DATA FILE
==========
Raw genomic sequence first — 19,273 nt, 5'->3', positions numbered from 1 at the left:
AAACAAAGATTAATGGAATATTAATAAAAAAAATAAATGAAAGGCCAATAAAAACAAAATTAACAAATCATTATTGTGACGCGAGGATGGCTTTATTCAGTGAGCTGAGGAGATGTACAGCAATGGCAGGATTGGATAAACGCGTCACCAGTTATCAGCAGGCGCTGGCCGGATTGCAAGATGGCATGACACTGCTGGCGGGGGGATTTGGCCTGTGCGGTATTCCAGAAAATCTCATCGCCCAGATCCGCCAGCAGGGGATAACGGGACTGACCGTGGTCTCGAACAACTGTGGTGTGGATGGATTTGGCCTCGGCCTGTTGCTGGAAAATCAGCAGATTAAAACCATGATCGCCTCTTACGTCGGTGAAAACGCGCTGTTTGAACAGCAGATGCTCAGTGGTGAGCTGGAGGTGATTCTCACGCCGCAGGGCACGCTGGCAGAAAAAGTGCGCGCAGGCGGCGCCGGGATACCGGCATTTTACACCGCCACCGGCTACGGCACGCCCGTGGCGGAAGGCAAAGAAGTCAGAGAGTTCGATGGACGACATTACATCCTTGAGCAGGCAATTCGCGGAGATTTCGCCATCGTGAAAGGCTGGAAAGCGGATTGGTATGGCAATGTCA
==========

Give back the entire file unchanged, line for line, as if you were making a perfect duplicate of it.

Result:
Raw genomic sequence first — 19,273 nt, 5'->3', positions numbered from 1 at the left:
AAACAAAGATTAATGGAATATTAATAAAAAAAATAAATGAAAGGCCAATAAAAACAAAATTAACAAATCATTATTGTGACGCGAGGATGGCTTTATTCAGTGAGCTGAGGAGATGTACAGCAATGGCAGGATTGGATAAACGCGTCACCAGTTATCAGCAGGCGCTGGCCGGATTGCAAGATGGCATGACACTGCTGGCGGGGGGATTTGGCCTGTGCGGTATTCCAGAAAATCTCATCGCCCAGATCCGCCAGCAGGGGATAACGGGACTGACCGTGGTCTCGAACAACTGTGGTGTGGATGGATTTGGCCTCGGCCTGTTGCTGGAAAATCAGCAGATTAAAACCATGATCGCCTCTTACGTCGGTGAAAACGCGCTGTTTGAACAGCAGATGCTCAGTGGTGAGCTGGAGGTGATTCTCACGCCGCAGGGCACGCTGGCAGAAAAAGTGCGCGCAGGCGGCGCCGGGATACCGGCATTTTACACCGCCACCGGCTACGGCACGCCCGTGGCGGAAGGCAAAGAAGTCAGAGAGTTCGATGGACGACATTACATCCTTGAGCAGGCAATTCGCGGAGATTTCGCCATCGTGAAAGGCTGGAAAGCGGATTGGTATGGCAATGTCA